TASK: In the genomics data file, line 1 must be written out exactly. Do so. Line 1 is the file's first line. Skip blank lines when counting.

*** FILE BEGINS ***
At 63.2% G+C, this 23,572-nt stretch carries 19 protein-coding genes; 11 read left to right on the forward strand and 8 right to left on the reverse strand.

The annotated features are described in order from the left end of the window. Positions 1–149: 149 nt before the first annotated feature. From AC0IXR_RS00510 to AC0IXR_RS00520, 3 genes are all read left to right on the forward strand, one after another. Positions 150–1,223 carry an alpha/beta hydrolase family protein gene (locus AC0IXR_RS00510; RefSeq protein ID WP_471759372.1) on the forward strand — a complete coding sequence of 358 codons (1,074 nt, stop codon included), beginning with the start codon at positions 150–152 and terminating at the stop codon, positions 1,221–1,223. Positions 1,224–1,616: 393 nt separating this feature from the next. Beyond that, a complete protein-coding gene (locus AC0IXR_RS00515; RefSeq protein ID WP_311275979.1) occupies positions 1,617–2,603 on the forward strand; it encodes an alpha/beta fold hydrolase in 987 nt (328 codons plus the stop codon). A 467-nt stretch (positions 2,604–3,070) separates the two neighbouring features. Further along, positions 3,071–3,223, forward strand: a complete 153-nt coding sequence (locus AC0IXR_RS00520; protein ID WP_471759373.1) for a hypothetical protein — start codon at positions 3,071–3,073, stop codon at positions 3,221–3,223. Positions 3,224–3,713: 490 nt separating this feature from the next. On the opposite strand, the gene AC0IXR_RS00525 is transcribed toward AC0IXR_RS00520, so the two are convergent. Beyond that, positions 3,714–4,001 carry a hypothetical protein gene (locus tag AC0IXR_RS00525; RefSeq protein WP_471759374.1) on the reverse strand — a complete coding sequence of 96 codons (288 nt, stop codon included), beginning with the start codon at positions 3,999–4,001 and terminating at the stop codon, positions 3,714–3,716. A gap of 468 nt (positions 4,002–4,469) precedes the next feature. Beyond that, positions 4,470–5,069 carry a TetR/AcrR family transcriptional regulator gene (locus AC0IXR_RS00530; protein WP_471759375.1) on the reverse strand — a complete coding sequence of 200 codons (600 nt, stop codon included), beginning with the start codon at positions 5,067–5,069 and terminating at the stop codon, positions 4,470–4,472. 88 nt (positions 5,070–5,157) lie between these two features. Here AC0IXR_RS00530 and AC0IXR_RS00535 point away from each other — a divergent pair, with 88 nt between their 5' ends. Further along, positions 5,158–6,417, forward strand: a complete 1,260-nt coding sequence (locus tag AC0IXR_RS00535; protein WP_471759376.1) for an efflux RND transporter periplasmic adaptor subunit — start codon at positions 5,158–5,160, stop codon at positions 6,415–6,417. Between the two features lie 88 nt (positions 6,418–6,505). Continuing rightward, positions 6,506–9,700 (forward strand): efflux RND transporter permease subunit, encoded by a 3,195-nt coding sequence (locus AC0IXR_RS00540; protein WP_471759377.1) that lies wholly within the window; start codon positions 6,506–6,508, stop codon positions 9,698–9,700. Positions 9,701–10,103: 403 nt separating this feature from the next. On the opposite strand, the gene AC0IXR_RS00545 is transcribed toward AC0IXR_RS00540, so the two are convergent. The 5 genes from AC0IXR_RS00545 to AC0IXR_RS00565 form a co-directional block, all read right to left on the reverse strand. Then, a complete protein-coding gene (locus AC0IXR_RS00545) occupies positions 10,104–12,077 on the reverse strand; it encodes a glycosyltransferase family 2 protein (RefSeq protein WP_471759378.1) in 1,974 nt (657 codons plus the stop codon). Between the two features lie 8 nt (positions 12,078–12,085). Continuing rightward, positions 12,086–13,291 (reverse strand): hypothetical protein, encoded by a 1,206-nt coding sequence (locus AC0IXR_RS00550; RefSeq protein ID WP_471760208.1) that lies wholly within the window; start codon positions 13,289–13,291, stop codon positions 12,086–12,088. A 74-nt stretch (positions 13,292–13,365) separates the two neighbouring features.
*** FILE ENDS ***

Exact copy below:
At 63.2% G+C, this 23,572-nt stretch carries 19 protein-coding genes; 11 read left to right on the forward strand and 8 right to left on the reverse strand.